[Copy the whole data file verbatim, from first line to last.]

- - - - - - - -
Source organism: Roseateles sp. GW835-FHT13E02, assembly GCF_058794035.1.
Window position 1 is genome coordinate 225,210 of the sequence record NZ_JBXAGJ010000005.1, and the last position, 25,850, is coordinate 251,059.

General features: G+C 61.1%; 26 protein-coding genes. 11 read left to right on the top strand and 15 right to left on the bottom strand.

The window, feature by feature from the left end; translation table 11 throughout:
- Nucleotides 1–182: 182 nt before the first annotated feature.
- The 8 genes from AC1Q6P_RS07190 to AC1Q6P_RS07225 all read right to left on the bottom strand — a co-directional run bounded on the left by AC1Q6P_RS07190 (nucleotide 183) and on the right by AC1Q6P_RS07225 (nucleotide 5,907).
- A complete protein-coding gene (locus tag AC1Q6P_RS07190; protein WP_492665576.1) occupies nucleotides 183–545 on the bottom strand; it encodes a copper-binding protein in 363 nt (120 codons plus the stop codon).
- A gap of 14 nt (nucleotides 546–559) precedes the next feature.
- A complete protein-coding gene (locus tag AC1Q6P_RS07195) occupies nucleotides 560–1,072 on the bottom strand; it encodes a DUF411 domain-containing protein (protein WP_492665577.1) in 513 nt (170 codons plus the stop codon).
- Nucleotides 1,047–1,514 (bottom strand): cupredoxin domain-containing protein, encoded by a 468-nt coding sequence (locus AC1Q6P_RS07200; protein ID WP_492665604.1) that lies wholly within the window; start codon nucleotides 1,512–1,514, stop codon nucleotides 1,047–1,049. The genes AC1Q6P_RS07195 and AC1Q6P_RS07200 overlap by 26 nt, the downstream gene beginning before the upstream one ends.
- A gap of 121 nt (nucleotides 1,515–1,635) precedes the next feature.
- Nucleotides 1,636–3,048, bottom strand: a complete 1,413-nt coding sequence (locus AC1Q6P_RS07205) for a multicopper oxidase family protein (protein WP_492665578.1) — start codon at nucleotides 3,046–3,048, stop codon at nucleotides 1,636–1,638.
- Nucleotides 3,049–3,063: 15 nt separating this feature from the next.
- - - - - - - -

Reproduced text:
Source organism: Roseateles sp. GW835-FHT13E02, assembly GCF_058794035.1.
Window position 1 is genome coordinate 225,210 of the sequence record NZ_JBXAGJ010000005.1, and the last position, 25,850, is coordinate 251,059.

General features: G+C 61.1%; 26 protein-coding genes. 11 read left to right on the top strand and 15 right to left on the bottom strand.

The window, feature by feature from the left end; translation table 11 throughout:
- Nucleotides 1–182: 182 nt before the first annotated feature.
- The 8 genes from AC1Q6P_RS07190 to AC1Q6P_RS07225 all read right to left on the bottom strand — a co-directional run bounded on the left by AC1Q6P_RS07190 (nucleotide 183) and on the right by AC1Q6P_RS07225 (nucleotide 5,907).
- A complete protein-coding gene (locus tag AC1Q6P_RS07190; protein WP_492665576.1) occupies nucleotides 183–545 on the bottom strand; it encodes a copper-binding protein in 363 nt (120 codons plus the stop codon).
- A gap of 14 nt (nucleotides 546–559) precedes the next feature.
- A complete protein-coding gene (locus tag AC1Q6P_RS07195) occupies nucleotides 560–1,072 on the bottom strand; it encodes a DUF411 domain-containing protein (protein WP_492665577.1) in 513 nt (170 codons plus the stop codon).
- Nucleotides 1,047–1,514 (bottom strand): cupredoxin domain-containing protein, encoded by a 468-nt coding sequence (locus AC1Q6P_RS07200; protein ID WP_492665604.1) that lies wholly within the window; start codon nucleotides 1,512–1,514, stop codon nucleotides 1,047–1,049. The genes AC1Q6P_RS07195 and AC1Q6P_RS07200 overlap by 26 nt, the downstream gene beginning before the upstream one ends.
- A gap of 121 nt (nucleotides 1,515–1,635) precedes the next feature.
- Nucleotides 1,636–3,048, bottom strand: a complete 1,413-nt coding sequence (locus AC1Q6P_RS07205) for a multicopper oxidase family protein (protein WP_492665578.1) — start codon at nucleotides 3,046–3,048, stop codon at nucleotides 1,636–1,638.
- Nucleotides 3,049–3,063: 15 nt separating this feature from the next.